During the spring and fall semesters of 1996, a college-wide committee was convened to articulate selection criteria and choose Bradley’s first PDS sites. The call for PDS proposals was mailed to area schools that November, and several schools responded. In 1997, Georgetowne Middle School in Marquette Heights and Valeska Hinton Early Childhood Learning Center in Peoria were the first two schools to be named Bradley PDS sites. In 1998, C.B. Smith Elementary School in Pekin and Manual High School in Peoria were added, and Roosevelt Magnet School was named Bradley’s fifth PDS site in 1999.
As the Bradley PDS sites were selected, college faculty were encouraged to apply for positions as Kemper school designees, later termed PDS site coordinators. In exchange for a reduction in teaching load, PDS site coordinators were responsible for spending 45 to 60 hours per semester at the partner school engaging in activities such as on-site professional development, mentoring beginning teachers, and collaborating in research, curriculum development and grant writing. “Our main goal during those early years,” explains Dr. Russell-Chapin, “was to go into the schools and find out what they needed.”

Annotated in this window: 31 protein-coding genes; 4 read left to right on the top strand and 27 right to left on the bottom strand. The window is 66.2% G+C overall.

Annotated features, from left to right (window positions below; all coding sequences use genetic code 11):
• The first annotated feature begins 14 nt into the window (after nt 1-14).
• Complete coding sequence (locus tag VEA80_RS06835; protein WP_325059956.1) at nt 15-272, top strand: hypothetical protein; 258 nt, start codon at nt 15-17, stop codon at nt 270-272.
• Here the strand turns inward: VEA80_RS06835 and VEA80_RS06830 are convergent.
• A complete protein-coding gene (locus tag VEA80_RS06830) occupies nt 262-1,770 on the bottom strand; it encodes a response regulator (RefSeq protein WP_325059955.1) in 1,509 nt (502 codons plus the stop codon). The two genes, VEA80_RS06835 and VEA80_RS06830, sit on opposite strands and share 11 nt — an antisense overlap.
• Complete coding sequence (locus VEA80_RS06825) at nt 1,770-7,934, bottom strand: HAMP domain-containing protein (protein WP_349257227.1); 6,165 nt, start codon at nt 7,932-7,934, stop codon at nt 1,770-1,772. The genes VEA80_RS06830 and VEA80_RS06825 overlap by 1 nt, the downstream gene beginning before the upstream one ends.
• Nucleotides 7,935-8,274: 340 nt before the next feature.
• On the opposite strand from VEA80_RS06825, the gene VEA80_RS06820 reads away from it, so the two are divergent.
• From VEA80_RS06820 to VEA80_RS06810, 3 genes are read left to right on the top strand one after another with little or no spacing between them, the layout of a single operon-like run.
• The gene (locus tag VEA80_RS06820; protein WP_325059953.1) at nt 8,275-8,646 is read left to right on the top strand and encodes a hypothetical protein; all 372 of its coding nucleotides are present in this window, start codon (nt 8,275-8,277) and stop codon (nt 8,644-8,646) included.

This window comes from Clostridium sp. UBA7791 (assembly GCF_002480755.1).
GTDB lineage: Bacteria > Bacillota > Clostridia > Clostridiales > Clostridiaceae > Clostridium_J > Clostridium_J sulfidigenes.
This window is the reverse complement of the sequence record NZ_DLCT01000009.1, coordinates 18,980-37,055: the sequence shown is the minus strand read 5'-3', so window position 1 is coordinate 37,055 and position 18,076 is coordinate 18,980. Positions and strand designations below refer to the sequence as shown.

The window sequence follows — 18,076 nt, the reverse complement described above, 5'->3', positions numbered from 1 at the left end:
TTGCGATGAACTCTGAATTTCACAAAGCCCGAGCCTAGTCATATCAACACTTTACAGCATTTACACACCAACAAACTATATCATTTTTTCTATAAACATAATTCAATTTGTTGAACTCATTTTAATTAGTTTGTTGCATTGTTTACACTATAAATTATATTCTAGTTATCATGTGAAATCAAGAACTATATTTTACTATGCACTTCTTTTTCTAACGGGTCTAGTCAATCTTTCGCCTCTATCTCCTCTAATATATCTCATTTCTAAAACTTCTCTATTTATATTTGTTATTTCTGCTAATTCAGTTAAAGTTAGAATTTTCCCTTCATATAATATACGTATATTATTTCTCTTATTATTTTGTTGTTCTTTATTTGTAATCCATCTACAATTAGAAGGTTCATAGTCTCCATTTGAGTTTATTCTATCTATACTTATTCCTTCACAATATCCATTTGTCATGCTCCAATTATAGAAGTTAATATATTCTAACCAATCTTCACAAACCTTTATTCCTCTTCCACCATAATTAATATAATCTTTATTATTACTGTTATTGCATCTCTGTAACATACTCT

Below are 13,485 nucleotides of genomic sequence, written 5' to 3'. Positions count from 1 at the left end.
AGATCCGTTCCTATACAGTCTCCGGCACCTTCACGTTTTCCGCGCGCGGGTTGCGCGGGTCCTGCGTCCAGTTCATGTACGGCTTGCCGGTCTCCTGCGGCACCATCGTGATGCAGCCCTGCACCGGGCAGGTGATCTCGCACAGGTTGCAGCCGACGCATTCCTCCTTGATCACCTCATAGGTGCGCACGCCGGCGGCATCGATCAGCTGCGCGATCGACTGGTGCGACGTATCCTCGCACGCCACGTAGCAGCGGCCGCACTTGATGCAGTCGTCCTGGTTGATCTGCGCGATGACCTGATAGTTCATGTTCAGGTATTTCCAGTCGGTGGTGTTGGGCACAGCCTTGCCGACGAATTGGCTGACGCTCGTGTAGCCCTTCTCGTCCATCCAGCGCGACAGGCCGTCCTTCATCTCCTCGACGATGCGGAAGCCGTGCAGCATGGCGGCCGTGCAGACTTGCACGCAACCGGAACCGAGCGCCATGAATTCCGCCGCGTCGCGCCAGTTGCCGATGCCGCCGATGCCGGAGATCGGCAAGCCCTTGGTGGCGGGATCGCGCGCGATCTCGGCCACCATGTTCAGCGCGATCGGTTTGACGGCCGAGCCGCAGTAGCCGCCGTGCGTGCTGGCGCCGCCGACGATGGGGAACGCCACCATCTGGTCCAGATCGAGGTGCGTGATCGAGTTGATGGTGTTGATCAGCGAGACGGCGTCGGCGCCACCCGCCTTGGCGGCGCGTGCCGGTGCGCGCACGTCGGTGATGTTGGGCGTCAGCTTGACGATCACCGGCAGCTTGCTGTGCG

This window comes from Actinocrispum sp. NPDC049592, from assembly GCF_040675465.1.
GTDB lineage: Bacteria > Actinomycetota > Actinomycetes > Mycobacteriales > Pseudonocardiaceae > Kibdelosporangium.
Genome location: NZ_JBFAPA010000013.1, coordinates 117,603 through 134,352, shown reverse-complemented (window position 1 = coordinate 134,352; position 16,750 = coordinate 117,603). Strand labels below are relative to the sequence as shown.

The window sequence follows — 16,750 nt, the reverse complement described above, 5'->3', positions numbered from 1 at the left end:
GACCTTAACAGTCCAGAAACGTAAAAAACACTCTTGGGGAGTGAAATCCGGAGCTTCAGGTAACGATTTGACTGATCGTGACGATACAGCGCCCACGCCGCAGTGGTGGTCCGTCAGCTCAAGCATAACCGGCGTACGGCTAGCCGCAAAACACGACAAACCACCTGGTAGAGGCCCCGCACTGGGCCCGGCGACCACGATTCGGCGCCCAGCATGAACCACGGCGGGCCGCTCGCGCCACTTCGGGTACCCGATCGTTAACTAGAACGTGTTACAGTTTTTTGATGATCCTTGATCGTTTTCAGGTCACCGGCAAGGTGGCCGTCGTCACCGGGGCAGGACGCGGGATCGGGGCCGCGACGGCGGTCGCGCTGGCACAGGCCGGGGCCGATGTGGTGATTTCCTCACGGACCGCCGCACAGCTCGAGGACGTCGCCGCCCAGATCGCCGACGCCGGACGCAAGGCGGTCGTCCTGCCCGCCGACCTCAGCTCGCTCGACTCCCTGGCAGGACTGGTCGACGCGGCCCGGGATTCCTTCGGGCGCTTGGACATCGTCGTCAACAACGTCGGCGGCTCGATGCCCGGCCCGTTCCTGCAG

Janet Jackson, then-assistant professor of nursing, served as the PDS site coordinator for Georgetowne Middle School from 1998 to 2002. PDS projects implemented at Georgetowne during those years included the co-writing of a grant used to create a professional library for teachers, workshops on environmental safety and coping with student conflict, and the creation of a seventh-grade curriculum about sexually transmitted diseases and HIV/AIDS. Now assistant dean for the college, Professor Jackson reflects, “Through our PDS collaborations, our college was able to impact the professional development of area school teachers and improve the education and health of their students.”